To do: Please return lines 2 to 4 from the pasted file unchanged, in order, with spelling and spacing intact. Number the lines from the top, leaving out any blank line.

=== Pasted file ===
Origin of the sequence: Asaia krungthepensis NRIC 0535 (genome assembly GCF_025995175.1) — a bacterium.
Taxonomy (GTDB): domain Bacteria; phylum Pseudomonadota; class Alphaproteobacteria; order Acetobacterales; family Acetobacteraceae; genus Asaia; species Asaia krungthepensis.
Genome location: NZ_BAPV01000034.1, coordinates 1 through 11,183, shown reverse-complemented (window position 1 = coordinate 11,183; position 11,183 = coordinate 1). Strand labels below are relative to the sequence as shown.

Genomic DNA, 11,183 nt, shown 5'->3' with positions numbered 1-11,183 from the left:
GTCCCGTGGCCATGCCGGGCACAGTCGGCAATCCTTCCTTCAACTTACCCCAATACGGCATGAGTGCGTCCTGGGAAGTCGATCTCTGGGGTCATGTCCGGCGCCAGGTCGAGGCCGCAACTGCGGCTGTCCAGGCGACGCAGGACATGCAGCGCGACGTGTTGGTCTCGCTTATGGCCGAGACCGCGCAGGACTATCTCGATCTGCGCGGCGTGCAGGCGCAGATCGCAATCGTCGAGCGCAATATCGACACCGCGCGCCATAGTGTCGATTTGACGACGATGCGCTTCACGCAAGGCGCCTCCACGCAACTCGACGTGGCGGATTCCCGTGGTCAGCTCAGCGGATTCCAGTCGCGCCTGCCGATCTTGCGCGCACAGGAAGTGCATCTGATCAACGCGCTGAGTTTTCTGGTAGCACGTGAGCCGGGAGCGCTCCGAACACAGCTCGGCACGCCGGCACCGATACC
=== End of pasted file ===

Taxonomy (GTDB): domain Bacteria; phylum Pseudomonadota; class Alphaproteobacteria; order Acetobacterales; family Acetobacteraceae; genus Asaia; species Asaia krungthepensis.
Genome location: NZ_BAPV01000034.1, coordinates 1 through 11,183, shown reverse-complemented (window position 1 = coordinate 11,183; position 11,183 = coordinate 1). Strand labels below are relative to the sequence as shown.

Genomic DNA, 11,183 nt, shown 5'->3' with positions numbered 1-11,183 from the left: